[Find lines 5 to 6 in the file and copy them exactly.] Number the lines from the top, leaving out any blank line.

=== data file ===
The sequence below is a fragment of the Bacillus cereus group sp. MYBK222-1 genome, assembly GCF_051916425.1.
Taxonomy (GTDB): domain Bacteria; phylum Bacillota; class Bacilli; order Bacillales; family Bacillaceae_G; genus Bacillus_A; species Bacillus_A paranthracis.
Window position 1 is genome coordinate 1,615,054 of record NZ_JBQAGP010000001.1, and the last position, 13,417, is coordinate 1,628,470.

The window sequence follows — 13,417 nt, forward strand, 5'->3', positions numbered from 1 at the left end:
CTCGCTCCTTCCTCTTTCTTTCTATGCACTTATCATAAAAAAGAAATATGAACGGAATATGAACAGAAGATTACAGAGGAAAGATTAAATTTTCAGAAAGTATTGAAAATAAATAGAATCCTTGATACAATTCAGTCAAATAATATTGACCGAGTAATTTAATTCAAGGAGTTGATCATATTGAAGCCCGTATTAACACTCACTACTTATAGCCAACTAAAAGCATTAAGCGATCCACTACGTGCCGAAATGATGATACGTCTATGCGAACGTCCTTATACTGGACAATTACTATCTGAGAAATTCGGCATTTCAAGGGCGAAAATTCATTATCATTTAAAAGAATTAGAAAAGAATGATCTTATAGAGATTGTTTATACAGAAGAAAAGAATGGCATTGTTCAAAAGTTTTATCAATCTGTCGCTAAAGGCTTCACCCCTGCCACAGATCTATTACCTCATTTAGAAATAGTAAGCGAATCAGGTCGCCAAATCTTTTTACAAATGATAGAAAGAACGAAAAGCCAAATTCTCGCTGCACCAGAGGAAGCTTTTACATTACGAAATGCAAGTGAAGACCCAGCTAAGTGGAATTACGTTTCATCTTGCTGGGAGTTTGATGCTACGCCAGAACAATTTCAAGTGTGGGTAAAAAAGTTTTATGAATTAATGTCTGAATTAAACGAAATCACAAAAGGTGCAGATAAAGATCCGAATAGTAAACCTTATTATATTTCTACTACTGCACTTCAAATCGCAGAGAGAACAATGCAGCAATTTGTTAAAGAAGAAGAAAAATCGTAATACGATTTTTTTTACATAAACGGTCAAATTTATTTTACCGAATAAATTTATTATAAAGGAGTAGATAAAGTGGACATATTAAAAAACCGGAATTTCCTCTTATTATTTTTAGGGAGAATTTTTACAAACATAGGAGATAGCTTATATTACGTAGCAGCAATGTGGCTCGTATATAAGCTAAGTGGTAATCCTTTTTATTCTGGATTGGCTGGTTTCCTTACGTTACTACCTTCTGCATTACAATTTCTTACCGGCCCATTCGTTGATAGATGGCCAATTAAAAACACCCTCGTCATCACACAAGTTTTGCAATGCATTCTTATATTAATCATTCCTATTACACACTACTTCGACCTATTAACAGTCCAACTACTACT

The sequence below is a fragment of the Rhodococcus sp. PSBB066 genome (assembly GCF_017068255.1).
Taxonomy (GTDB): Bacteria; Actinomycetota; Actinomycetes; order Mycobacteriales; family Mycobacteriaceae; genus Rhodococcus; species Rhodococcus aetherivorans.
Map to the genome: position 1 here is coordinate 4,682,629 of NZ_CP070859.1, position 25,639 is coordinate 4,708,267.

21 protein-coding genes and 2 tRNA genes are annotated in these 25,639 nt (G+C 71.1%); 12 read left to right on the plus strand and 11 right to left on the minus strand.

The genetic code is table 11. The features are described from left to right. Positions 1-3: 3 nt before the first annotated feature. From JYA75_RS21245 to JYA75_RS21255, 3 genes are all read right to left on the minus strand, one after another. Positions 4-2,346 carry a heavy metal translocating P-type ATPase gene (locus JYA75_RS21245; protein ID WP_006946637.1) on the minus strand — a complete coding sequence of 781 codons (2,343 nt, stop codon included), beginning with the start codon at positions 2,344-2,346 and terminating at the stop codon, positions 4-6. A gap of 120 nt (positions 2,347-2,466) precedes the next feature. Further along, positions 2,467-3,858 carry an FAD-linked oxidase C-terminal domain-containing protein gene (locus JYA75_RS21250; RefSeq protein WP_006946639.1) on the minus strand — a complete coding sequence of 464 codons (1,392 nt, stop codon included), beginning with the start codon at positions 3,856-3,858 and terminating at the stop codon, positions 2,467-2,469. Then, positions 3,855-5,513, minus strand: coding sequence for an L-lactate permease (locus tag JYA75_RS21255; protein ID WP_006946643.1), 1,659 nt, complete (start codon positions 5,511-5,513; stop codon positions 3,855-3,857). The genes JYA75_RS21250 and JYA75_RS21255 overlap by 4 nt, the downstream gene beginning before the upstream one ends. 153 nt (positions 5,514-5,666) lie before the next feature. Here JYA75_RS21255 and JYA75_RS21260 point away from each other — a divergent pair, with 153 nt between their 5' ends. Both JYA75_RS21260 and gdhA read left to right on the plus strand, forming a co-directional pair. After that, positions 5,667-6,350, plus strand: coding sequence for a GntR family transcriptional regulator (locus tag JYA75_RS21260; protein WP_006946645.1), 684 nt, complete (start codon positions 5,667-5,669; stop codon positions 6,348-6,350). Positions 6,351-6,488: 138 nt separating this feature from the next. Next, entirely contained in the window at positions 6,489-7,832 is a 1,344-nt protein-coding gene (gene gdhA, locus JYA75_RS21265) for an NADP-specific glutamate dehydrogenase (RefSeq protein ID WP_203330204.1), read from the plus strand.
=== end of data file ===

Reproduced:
CTCGCTCCTTCCTCTTTCTTTCTATGCACTTATCATAAAAAAGAAATATGAACGGAATATGAACAGAAGATTACAGAGGAAAGATTAAATTTTCAGAAAGTATTGAAAATAAATAGAATCCTTGATACAATTCAGTCAAATAATATTGACCGAGTAATTTAATTCAAGGAGTTGATCATATTGAAGCCCGTATTAACACTCACTACTTATAGCCAACTAAAAGCATTAAGCGATCCACTACGTGCCGAAATGATGATACGTCTATGCGAACGTCCTTATACTGGACAATTACTATCTGAGAAATTCGGCATTTCAAGGGCGAAAATTCATTATCATTTAAAAGAATTAGAAAAGAATGATCTTATAGAGATTGTTTATACAGAAGAAAAGAATGGCATTGTTCAAAAGTTTTATCAATCTGTCGCTAAAGGCTTCACCCCTGCCACAGATCTATTACCTCATTTAGAAATAGTAAGCGAATCAGGTCGCCAAATCTTTTTACAAATGATAGAAAGAACGAAAAGCCAAATTCTCGCTGCACCAGAGGAAGCTTTTACATTACGAAATGCAAGTGAAGACCCAGCTAAGTGGAATTACGTTTCATCTTGCTGGGAGTTTGATGCTACGCCAGAACAATTTCAAGTGTGGGTAAAAAAGTTTTATGAATTAATGTCTGAATTAAACGAAATCACAAAAGGTGCAGATAAAGATCCGAATAGTAAACCTTATTATATTTCTACTACTGCACTTCAAATCGCAGAGAGAACAATGCAGCAATTTGTTAAAGAAGAAGAAAAATCGTAATACGATTTTTTTTACATAAACGGTCAAATTTATTTTACCGAATAAATTTATTATAAAGGAGTAGATAAAGTGGACATATTAAAAAACCGGAATTTCCTCTTATTATTTTTAGGGAGAATTTTTACAAACATAGGAGATAGCTTATATTACGTAGCAGCAATGTGGCTCGTATATAAGCTAAGTGGTAATCCTTTTTATTCTGGATTGGCTGGTTTCCTTACGTTACTACCTTCTGCATTACAATTTCTTACCGGCCCATTCGTTGATAGATGGCCAATTAAAAACACCCTCGTCATCACACAAGTTTTGCAATGCATTCTTATATTAATCATTCCTATTACACACTACTTCGACCTATTAACAGTCCAACTACTACT

The sequence below is a fragment of the Rhodococcus sp. PSBB066 genome (assembly GCF_017068255.1).